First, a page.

This is my complete Cake Patterns Tiramisu dress, with a knit print, just in case you haven’t seen enough Tira’s on the internet.
*Total disclaimer, I now sell this pattern at http://www.sewsquirrel.com.au as I was sewing it, and before finishing the side seams had jumped online to order from Cake Patterns. Very highly recommended*
Honestly, this pattern and I got off to a terrible start, and it’s remarkable how much my opinion of it has changed. So remarkable that here I am, remarking away for all to read on the interwebs. Initially the style and comfort of this design appealed to me, and when Steph offered the pre-sale to launch Cake Patterns, I immediately ordered my pattern.
On arrival, it came with a correction sheet (which was communicated to the buyer prior). The corrections, which incidentally have all been fixed very tiny, totally understandable but just slightly put me off. If there were these mistakes, would any more appear in the pattern/instructions as people started making them? Would I get halfway through and discover there was a crucial bit of info missing that meant I would have ruined my version? It didn’t deter me, so I laid out my grey fabric, laid out my pattern pieces, and THEN had an epiphany . This grey fabric (now my Kimono top), would look awful as a dress.
It was then I lost enthusiasm. Pale knits felt boring. The pattern errors grew larger in my mind. Lots of stripey versions appeared. I didn’t want to wear stripes, or solid colours, or some kind of space age synthetic to get a print going. This tira, if it was ever going to happen needed to be BOLD.
After much whining on twitter, I was planning on making a tessuti purchase of some boiled wool, and kind of threw this knit fabric in the basket. Luuuucky for that.
On wearing this to work, I cracked a total of 6 unsolicited compliments on my dress. That has Never Happened. Sewing my own wardrobe is actually making me unshabby myself.
The fit has to be my favourite part of this pattern. The way Cake Patterns marks up it’s patterns to sizing is based on your measurement at different points of your body, not one specific size. On the bodice, separate cup sizes are marked, and the waistband expects you to vary your size. It basically incorporates grading between sizes in an easy way, and all the changes are made on each corresponding pattern piece already. I think I cut a 35D in the bodice, went down to a 27.5 waist for a tighter fit. There has been a bit of commentary about how loose fitting it can be, so like mentioned on the Cake patterns website, if you like a tighter fit and you are between measurements, go to the smaller size measurement.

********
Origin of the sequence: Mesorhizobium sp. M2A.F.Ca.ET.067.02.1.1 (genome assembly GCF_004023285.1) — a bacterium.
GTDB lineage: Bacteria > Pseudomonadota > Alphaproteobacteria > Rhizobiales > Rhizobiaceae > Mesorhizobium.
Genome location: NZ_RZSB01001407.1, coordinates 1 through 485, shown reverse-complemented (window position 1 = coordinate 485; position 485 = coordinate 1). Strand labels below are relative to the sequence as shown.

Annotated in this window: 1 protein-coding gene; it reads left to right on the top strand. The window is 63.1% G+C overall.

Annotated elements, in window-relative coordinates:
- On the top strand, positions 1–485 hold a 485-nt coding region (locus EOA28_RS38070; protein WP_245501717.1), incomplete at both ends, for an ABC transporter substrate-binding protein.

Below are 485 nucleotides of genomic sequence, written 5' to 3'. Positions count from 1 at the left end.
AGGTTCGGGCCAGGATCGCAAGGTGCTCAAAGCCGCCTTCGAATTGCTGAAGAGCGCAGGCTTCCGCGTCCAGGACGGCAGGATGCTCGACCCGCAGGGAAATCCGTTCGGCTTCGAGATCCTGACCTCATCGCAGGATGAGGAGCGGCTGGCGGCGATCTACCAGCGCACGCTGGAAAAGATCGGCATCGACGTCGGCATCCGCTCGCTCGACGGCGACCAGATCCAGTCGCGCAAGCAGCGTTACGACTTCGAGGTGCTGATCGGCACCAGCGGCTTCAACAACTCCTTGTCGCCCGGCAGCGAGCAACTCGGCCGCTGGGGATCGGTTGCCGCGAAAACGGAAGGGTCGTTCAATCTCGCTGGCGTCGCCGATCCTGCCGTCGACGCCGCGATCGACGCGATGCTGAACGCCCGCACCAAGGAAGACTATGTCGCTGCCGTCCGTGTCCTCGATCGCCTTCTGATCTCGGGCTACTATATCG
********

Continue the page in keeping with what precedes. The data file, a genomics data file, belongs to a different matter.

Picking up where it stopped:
On doing the fit check, I ended up slicing about 2″ off the bottom of the bodice sides and it took 3 bouts of unpicking to be satisfying. As the sides are sewn up last, it made adjusting the tightness very easy, and with taking each side in between 1/2″ and 1″ it’s still a nice relaxed fit, but figure flattering.
The only change I would make of my own would be the pockets, they can drape to the back, so I’m considering extending them to the waistband, but keeping the pocket in the same place. Idk exactly what it will look like, I’m going to put it on the mental backburner as the last thing I want to do is interfere with the drape of the skirt.
Printed colours on knits often splits as the fabric stretches, so if you’re going to give this type of printed knit a try, better make it good quality. This is a printed cotton knit from Tessuti (purchased online here) with the most awesome name of Raining Petals.
After making this, I’m such a convert to using fusible interfacing for knit fabrics. Never again a wavy hem…The only mishap was sewing late at night and putting fusible interfacing on the wrong side of my skirt. Boooo.
This was whipped up on my serger, but would easily be sewn on a normal machine with a little practice if you’re new to knits. A little testing to get the thread tension right and it was very, very fast. I did do all the basting for the fit check steps on my sewing machine, as the serger is a little too permanent.
The only thing that was a stretch was the new style pattern instructions and sizing. It took a few read throughs, but let’s be honest here, it wouldn’t hurt to do that more on all the patterns I read. Love it though, it’s easy to glance over to the pattern quickly and figure out what’s next. (On a side note, I’ve started reading patterns sometimes as opposed to a book. Sad much? Who even carries sewing patterns in their handbag?)
Sewalongs are fun. I kinda was half following the 30 minute a day sewalong, and it was so much easier to break it into tiny little chunks of sewing. I might try and do tiny little chunks more often, as the naps around here are getting too short for big sew sessions.
All and all, despite my initial misgivings this is a really fun, simple to sew dress. It’s thoughtfully designed, the instructions are very clear, and it’s a damn practical and flattering dress. While the next pattern to be released (Pavlova) isn’t my usual style, it looks like it will find it’s way to my cutting table regardless.
I might try fitting my dresses in a similar way to the Tiramisu again, with trimming in the side seams as the last step, as it really was SO easy to get a nice fit. Now, excuse me, I’ve got Tira number 2 to sew.
Seriously guys, do you read patterns on the train? Now I’m thinking I’m a little odd.